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By Krisy Gashler
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  • Department of Communication
  • Behavior
  • Communication
  • Media

Almost from the day it launched in March 2012, the media company Upworthy began conducting experiments, testing which headlines and photos on their stories people responded to best. The experiments worked. A year after its launch, Upworthy was the fastest-growing media company in the world, and articles from its site were shared more frequently on Facebook than all other U.S. mainstream media combined.

Now, thanks to Cornell researchers and their colleagues, a dataset of thousands of those experiments is publicly available, providing insight into fields like political science, communication, psychology, marketing, organizational behavior, statistics, computer science and education. The dataset and its significance were presented in the study “The Upworthy Research Archive, a time series of 32,487 experiments in U.S. media,” published August 2 in Nature Scientific Data.

“In academia, we do one experiment and we’re really excited – it’s this precious, rare, special knowledge. But then I would think about the Upworthys of the world – Google, Facebook, Airbnb – and just know that for every experiment I as a scientist was doing, there was a company doing a thousand experiments,” said Nathan Matias, assistant professor of communication in the College of Agriculture and Life Sciences and co-lead author of the study. “I wanted to teach my students how to work in that world of continuous experimentation. And I knew there could be huge scientific gains to be had in analyzing all of that experimentation.”

Media and tech companies have been notoriously stingy with their big datasets for academic use, a position that Matias both sympathizes with and hopes to change. In his attempts to gain access to the big data he wanted, Matias began cold-contacting every organization he could think of that did this kind of large-scale experimentation.

“I would say, ‘There’s a huge opportunity here for education, for science; let’s figure out how to make your archive experiments more available,’” he said. “I knocked on a lot of doors.”

When Matias contacted Upworthy in 2017, the company had gone through many changes. Facebook’s algorithm tweaks had decreased the visibility of sites like Upworthy on its users’ feeds, and the company was under new ownership, Good, Inc. But Upworthy’s founding ethos, of promoting content that was “visual, meaningful and awesome,” remained, as did their interest in experimentation. Matias, his colleagues and the company spent the next few years negotiating access to the data, validating it and creating the dataset.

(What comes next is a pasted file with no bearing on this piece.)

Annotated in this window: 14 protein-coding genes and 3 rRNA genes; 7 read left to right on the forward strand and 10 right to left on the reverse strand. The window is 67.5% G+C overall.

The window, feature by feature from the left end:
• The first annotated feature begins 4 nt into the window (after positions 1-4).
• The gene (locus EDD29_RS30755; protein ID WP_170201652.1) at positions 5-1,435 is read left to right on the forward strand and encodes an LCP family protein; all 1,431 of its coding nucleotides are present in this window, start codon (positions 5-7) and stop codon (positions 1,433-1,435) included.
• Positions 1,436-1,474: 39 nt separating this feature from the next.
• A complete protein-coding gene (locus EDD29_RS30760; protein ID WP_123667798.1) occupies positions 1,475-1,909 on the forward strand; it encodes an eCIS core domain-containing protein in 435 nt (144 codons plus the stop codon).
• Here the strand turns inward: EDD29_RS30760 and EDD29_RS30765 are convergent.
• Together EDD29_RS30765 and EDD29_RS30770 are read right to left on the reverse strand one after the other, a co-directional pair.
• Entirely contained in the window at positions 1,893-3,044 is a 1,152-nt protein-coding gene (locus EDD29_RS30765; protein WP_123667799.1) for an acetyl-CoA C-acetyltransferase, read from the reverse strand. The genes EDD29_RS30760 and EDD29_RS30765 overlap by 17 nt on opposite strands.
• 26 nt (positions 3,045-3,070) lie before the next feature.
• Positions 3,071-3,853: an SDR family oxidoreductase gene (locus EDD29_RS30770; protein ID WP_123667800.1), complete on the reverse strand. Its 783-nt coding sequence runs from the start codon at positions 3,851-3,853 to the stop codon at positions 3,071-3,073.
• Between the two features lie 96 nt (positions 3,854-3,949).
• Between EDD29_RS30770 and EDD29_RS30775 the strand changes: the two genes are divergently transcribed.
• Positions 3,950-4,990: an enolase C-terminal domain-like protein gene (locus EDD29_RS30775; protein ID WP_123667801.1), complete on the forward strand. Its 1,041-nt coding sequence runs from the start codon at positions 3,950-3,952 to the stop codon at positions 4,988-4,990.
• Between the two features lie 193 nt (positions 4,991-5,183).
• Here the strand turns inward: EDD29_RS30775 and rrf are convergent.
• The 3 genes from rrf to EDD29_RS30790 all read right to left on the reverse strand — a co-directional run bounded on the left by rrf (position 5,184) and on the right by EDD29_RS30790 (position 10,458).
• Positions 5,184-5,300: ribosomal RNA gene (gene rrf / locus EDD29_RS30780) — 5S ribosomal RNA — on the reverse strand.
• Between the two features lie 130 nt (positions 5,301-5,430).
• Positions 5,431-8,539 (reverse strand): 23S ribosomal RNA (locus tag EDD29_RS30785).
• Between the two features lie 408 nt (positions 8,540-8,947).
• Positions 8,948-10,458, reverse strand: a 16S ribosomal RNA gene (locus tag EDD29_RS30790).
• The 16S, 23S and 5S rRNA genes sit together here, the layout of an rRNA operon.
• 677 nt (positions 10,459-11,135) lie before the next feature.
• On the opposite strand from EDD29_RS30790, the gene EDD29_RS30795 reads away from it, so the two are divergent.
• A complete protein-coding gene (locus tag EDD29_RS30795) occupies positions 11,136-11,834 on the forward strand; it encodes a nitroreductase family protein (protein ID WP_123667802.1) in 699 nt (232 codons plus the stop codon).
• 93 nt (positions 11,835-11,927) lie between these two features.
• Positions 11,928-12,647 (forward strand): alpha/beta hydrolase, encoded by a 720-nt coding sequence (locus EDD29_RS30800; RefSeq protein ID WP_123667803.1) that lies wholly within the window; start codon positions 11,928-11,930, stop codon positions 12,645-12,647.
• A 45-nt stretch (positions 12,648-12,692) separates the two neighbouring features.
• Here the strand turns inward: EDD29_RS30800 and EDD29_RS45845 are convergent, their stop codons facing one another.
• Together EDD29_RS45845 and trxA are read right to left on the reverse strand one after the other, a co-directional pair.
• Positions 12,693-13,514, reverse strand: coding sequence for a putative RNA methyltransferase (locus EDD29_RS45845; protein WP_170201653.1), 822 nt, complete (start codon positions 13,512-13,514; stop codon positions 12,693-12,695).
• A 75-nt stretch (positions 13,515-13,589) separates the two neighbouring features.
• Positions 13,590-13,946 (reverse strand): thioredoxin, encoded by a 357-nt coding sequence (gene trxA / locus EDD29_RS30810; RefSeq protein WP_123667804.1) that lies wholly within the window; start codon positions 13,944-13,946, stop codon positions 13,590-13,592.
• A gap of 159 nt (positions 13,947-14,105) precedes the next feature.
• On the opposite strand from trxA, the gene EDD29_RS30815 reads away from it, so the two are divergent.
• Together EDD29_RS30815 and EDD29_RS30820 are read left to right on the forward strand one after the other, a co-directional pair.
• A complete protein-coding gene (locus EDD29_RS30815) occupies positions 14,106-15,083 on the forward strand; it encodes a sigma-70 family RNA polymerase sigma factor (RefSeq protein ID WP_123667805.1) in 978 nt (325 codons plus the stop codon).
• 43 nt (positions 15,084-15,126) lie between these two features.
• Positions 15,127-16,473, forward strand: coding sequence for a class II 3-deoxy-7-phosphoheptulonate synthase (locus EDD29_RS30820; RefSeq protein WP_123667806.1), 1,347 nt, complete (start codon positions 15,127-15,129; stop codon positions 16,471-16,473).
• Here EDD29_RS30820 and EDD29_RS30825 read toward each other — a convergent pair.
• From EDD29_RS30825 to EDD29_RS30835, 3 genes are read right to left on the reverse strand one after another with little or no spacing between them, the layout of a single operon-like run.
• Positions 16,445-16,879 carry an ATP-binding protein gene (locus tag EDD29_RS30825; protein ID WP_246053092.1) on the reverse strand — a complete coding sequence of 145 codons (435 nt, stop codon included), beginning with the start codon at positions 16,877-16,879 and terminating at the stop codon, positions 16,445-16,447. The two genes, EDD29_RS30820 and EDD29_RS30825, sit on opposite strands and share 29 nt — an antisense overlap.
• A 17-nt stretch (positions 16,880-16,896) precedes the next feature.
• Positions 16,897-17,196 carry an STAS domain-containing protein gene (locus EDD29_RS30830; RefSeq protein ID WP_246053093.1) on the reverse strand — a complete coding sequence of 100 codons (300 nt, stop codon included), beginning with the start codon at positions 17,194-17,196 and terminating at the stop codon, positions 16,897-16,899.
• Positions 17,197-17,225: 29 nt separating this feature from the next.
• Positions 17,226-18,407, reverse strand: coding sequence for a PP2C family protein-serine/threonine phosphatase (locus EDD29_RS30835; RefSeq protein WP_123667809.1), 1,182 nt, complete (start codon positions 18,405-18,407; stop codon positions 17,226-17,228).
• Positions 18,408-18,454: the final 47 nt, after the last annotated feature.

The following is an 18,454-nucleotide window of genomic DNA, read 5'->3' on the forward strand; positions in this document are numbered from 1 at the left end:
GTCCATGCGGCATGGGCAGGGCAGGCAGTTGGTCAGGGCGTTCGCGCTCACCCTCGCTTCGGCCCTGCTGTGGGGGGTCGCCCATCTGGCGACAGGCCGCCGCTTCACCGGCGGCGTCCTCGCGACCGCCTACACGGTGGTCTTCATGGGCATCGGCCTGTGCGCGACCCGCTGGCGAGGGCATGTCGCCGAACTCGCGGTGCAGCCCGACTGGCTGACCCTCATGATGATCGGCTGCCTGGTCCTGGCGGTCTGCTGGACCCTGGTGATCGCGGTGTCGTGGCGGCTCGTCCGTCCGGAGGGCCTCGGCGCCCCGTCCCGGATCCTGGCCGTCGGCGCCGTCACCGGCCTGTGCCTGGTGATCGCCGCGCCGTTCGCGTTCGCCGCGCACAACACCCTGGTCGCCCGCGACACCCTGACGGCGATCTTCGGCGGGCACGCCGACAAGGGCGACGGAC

More than 70 academic teams in a range of disciplines have already requested access to the data. A team of psychologists is looking at whether headlines that emphasize morality, curiosity or emotional appeals gain the most traction. A political scientist is studying whether clickbait innovations remain effective over time or whether users adapt to them and lose interest. A group of statisticians are doing metascientific research, using the dataset to understand the statistics of experimentation and develop advanced research methods.

The new archive can help answer questions about the digital behavior of readers – like how they respond to headlines – and content producers – such as how organizations make decisions, said Kevin Munger, assistant professor of political science at Penn State and co-lead researcher of the study.

“We need to dramatically increase the scale of social scientific output; the easiest way to do that, I believe, is to look for these ‘knowledge windfalls,’ where we can publicize the most knowledge at the lowest cost,” Munger said. “Collaboration with private companies has downsides, many of which are well publicized, but it also enables these knowledge windfalls. We hope that other companies follow the lead of Good Media/Upworthy and realize that they can make a significant contribution at very little cost.”

Along with Matias and Munger, co-authors on the paper are Marianne Aubin Le Quere, a Ph.D. student in information sciences, and Charles Ebersole, a researcher with the American Institutes for Research. A grant from Cornell University Library supported preparation of the dataset.

Krisy Gashler is a writer for the College of Agriculture and Life Sciences.


This story first appeared in the Cornell Chronicle.

Header image by Stanley Ng, Pexels.com.

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